How To Check Transmission Fluid?

“How do you check transmission fluid?” and “Where is the transmission fluid?” are some of the most common questions drivers ask about vehicle fluid services.

Just as your engine uses oil to lubricate and cool its internal parts, automatic transmissions use specially formulated transmission fluid for the same purpose. Conventional automatic transmissions, dual-clutch automatic transmissions, and continuously variable transmissions each use a certain type of transmission oil.

If you are not sure which fluid is used in your transmission, read the owner’s manual. You can usually find the requirements for the transmission fluid in the section with the technical data.

You don’t have to be a mechanic to get an inside look at the condition of your vehicle’s transmission. A simple visual inspection is sufficient. You need to check the level and condition of your transmission fluid.

How To Check Transmission Fluid?

Here’s a five-step overview of how it’s typically done. This outline gives you a general idea of the procedure.

How To Check Transmission Fluid

#1. Park Your Car On A Level Surface And Start The Engine.

The transmission fluid level is typically checked with the engine running at normal operating temperature. You may not get an accurate reading if the transmission fluid is cold. The vehicle should be in a specific gear (usually PARK or NEUTRAL) and on a stable, level surface.

#2. Open The Hood and Locate the Transmission Fluid Dipstick.

Typically, near where the transmission or transaxle meets rear of the engine. It looks similar to the oil dipstick.

#3. Pull Out the Dipstick.

The tip should be covered in transmission fluid all the way to the FULL indicator line. If the fluid level is low — meaning it doesn’t rise to the FULL indicator line — you can just top it off.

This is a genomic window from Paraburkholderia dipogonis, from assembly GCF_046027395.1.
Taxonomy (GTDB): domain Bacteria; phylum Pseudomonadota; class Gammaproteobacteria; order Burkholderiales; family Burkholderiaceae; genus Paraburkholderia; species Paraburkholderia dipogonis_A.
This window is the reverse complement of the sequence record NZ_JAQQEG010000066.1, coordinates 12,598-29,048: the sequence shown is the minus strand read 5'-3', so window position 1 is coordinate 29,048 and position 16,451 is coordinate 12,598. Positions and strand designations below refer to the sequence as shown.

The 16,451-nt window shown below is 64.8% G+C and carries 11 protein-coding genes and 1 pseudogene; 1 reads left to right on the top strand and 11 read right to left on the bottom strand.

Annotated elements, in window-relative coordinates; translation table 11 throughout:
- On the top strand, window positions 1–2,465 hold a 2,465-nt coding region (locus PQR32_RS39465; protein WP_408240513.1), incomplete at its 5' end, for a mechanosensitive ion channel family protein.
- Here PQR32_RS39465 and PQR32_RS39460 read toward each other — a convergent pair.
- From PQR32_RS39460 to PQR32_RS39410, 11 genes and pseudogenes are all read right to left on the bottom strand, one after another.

#4. Check The Fluid.

Dip the tip of your index finger into the fluid on the dipstick and rub the fluid between your finger and the tip of your thumb. The transmission fluid on the dipstick should be pinkish and almost clear. If it looks or smells burnt or has particles in it, have a mechanic drain and change the fluid.

#5. Check the Level.

Wipe the dipstick with a clean, lint-free rag; then reinsert it and pull it out again. Check the fluid level—how high the fluid comes up on the dipstick—against the “full” and “low” or “fill” marks on the dipstick. If the transmission fluid is clear but doesn’t reach the “Full” line on the dipstick, use a funnel to pour just enough transmission fluid down the dipstick tube to reach the line. Don’t overfill!.

How To Check Transmission Fluid

NOTE: Your vehicle shouldn’t lose automatic transmission fluid in normal operation, so if the level is down, there’s a good chance there’s a leak somewhere. Consult a service professional immediately to have it addressed to avoid possible damage to the transmission.

Also, some automatic transmissions do not have dipsticks or may require that a service professional inspect the automatic transmission fluid level. Recently, some manufacturers have decided to remove the dipstick and replace it with a sealed-off unit, which requires electronic testing or a computer scan. Check the vehicle’s owner’s or service manual.